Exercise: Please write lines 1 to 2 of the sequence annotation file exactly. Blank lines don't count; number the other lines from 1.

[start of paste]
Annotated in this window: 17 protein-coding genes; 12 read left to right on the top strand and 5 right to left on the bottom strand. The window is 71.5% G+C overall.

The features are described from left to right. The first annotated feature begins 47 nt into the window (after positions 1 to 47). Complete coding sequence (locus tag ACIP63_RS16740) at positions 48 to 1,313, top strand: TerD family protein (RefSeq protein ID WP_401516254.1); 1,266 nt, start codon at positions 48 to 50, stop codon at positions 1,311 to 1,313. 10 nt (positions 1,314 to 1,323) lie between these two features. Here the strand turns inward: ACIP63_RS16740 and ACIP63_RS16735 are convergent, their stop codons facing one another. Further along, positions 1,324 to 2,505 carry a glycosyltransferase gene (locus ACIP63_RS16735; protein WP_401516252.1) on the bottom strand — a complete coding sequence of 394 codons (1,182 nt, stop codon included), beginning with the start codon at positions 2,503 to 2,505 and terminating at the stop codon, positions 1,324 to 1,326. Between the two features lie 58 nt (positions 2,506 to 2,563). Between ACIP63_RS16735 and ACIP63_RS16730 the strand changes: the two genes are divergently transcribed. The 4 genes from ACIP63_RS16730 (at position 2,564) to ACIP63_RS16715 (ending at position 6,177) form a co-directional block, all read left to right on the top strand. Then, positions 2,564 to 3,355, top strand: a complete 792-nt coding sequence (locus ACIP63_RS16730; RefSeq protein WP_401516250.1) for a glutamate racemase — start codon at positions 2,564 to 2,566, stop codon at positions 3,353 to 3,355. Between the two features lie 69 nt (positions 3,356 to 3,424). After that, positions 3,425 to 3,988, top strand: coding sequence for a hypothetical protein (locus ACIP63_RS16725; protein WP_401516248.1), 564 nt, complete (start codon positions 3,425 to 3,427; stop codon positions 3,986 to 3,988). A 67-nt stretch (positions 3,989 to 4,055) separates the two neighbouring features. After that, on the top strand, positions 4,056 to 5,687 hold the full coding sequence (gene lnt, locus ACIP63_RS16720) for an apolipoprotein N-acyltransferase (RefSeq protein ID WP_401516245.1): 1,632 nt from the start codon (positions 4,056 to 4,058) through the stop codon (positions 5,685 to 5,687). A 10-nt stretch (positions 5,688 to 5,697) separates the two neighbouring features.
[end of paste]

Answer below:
Annotated in this window: 17 protein-coding genes; 12 read left to right on the top strand and 5 right to left on the bottom strand. The window is 71.5% G+C overall.

The features are described from left to right. The first annotated feature begins 47 nt into the window (after positions 1 to 47). Complete coding sequence (locus tag ACIP63_RS16740) at positions 48 to 1,313, top strand: TerD family protein (RefSeq protein ID WP_401516254.1); 1,266 nt, start codon at positions 48 to 50, stop codon at positions 1,311 to 1,313. 10 nt (positions 1,314 to 1,323) lie between these two features. Here the strand turns inward: ACIP63_RS16740 and ACIP63_RS16735 are convergent, their stop codons facing one another. Further along, positions 1,324 to 2,505 carry a glycosyltransferase gene (locus ACIP63_RS16735; protein WP_401516252.1) on the bottom strand — a complete coding sequence of 394 codons (1,182 nt, stop codon included), beginning with the start codon at positions 2,503 to 2,505 and terminating at the stop codon, positions 1,324 to 1,326. Between the two features lie 58 nt (positions 2,506 to 2,563). Between ACIP63_RS16735 and ACIP63_RS16730 the strand changes: the two genes are divergently transcribed. The 4 genes from ACIP63_RS16730 (at position 2,564) to ACIP63_RS16715 (ending at position 6,177) form a co-directional block, all read left to right on the top strand. Then, positions 2,564 to 3,355, top strand: a complete 792-nt coding sequence (locus ACIP63_RS16730; RefSeq protein WP_401516250.1) for a glutamate racemase — start codon at positions 2,564 to 2,566, stop codon at positions 3,353 to 3,355. Between the two features lie 69 nt (positions 3,356 to 3,424). After that, positions 3,425 to 3,988, top strand: coding sequence for a hypothetical protein (locus ACIP63_RS16725; protein WP_401516248.1), 564 nt, complete (start codon positions 3,425 to 3,427; stop codon positions 3,986 to 3,988). A 67-nt stretch (positions 3,989 to 4,055) separates the two neighbouring features. After that, on the top strand, positions 4,056 to 5,687 hold the full coding sequence (gene lnt, locus ACIP63_RS16720) for an apolipoprotein N-acyltransferase (RefSeq protein ID WP_401516245.1): 1,632 nt from the start codon (positions 4,056 to 4,058) through the stop codon (positions 5,685 to 5,687). A 10-nt stretch (positions 5,688 to 5,697) separates the two neighbouring features.